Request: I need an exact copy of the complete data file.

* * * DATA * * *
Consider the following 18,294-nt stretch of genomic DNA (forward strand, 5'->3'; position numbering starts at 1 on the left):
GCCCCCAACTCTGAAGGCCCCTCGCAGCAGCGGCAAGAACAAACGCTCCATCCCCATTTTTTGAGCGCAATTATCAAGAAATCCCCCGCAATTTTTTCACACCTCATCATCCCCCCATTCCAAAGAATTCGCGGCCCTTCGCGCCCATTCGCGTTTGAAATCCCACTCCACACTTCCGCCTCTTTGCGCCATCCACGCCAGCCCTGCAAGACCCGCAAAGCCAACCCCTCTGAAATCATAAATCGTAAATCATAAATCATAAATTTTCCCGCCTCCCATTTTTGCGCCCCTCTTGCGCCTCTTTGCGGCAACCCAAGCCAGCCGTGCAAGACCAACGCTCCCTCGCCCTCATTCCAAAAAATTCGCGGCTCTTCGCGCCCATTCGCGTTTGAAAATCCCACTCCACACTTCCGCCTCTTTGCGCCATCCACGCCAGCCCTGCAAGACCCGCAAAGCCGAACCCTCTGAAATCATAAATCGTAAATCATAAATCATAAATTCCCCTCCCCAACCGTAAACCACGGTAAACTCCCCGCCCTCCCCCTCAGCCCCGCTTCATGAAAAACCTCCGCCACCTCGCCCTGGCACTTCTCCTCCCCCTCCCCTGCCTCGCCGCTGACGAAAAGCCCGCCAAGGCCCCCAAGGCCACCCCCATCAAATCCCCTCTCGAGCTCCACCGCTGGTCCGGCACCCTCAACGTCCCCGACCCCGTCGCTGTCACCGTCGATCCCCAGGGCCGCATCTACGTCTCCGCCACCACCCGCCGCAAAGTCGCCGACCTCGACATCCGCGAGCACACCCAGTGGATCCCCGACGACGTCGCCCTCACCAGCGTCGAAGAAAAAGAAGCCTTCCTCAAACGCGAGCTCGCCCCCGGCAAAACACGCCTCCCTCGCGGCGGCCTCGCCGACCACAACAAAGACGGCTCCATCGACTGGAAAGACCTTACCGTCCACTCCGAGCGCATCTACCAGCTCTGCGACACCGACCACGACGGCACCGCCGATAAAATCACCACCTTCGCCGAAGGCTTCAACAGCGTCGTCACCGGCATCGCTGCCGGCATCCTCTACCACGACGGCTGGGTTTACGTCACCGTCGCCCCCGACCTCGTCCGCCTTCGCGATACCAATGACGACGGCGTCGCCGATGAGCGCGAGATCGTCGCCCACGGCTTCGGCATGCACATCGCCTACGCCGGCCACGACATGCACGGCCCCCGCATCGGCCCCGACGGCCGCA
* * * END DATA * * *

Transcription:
Consider the following 18,294-nt stretch of genomic DNA (forward strand, 5'->3'; position numbering starts at 1 on the left):
GCCCCCAACTCTGAAGGCCCCTCGCAGCAGCGGCAAGAACAAACGCTCCATCCCCATTTTTTGAGCGCAATTATCAAGAAATCCCCCGCAATTTTTTCACACCTCATCATCCCCCCATTCCAAAGAATTCGCGGCCCTTCGCGCCCATTCGCGTTTGAAATCCCACTCCACACTTCCGCCTCTTTGCGCCATCCACGCCAGCCCTGCAAGACCCGCAAAGCCAACCCCTCTGAAATCATAAATCGTAAATCATAAATCATAAATTTTCCCGCCTCCCATTTTTGCGCCCCTCTTGCGCCTCTTTGCGGCAACCCAAGCCAGCCGTGCAAGACCAACGCTCCCTCGCCCTCATTCCAAAAAATTCGCGGCTCTTCGCGCCCATTCGCGTTTGAAAATCCCACTCCACACTTCCGCCTCTTTGCGCCATCCACGCCAGCCCTGCAAGACCCGCAAAGCCGAACCCTCTGAAATCATAAATCGTAAATCATAAATCATAAATTCCCCTCCCCAACCGTAAACCACGGTAAACTCCCCGCCCTCCCCCTCAGCCCCGCTTCATGAAAAACCTCCGCCACCTCGCCCTGGCACTTCTCCTCCCCCTCCCCTGCCTCGCCGCTGACGAAAAGCCCGCCAAGGCCCCCAAGGCCACCCCCATCAAATCCCCTCTCGAGCTCCACCGCTGGTCCGGCACCCTCAACGTCCCCGACCCCGTCGCTGTCACCGTCGATCCCCAGGGCCGCATCTACGTCTCCGCCACCACCCGCCGCAAAGTCGCCGACCTCGACATCCGCGAGCACACCCAGTGGATCCCCGACGACGTCGCCCTCACCAGCGTCGAAGAAAAAGAAGCCTTCCTCAAACGCGAGCTCGCCCCCGGCAAAACACGCCTCCCTCGCGGCGGCCTCGCCGACCACAACAAAGACGGCTCCATCGACTGGAAAGACCTTACCGTCCACTCCGAGCGCATCTACCAGCTCTGCGACACCGACCACGACGGCACCGCCGATAAAATCACCACCTTCGCCGAAGGCTTCAACAGCGTCGTCACCGGCATCGCTGCCGGCATCCTCTACCACGACGGCTGGGTTTACGTCACCGTCGCCCCCGACCTCGTCCGCCTTCGCGATACCAATGACGACGGCGTCGCCGATGAGCGCGAGATCGTCGCCCACGGCTTCGGCATGCACATCGCCTACGCCGGCCACGACATGCACGGCCCCCGCATCGGCCCCGACGGCCGCA